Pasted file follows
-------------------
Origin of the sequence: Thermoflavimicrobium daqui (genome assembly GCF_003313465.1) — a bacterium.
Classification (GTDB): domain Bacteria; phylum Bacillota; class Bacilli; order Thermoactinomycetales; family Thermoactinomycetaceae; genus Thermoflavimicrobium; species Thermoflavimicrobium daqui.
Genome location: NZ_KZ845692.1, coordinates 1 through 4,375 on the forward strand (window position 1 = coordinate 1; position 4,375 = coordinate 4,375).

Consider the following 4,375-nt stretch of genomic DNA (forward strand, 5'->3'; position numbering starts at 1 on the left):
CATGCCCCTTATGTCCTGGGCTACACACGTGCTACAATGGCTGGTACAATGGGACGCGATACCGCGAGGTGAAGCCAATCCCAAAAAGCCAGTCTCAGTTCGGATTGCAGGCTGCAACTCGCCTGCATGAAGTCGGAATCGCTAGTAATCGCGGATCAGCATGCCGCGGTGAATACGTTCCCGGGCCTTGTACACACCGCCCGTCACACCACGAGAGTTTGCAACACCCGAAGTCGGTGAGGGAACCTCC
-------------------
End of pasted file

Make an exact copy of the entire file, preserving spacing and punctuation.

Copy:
Origin of the sequence: Thermoflavimicrobium daqui (genome assembly GCF_003313465.1) — a bacterium.
Classification (GTDB): domain Bacteria; phylum Bacillota; class Bacilli; order Thermoactinomycetales; family Thermoactinomycetaceae; genus Thermoflavimicrobium; species Thermoflavimicrobium daqui.
Genome location: NZ_KZ845692.1, coordinates 1 through 4,375 on the forward strand (window position 1 = coordinate 1; position 4,375 = coordinate 4,375).

Consider the following 4,375-nt stretch of genomic DNA (forward strand, 5'->3'; position numbering starts at 1 on the left):
CATGCCCCTTATGTCCTGGGCTACACACGTGCTACAATGGCTGGTACAATGGGACGCGATACCGCGAGGTGAAGCCAATCCCAAAAAGCCAGTCTCAGTTCGGATTGCAGGCTGCAACTCGCCTGCATGAAGTCGGAATCGCTAGTAATCGCGGATCAGCATGCCGCGGTGAATACGTTCCCGGGCCTTGTACACACCGCCCGTCACACCACGAGAGTTTGCAACACCCGAAGTCGGTGAGGGAACCTCC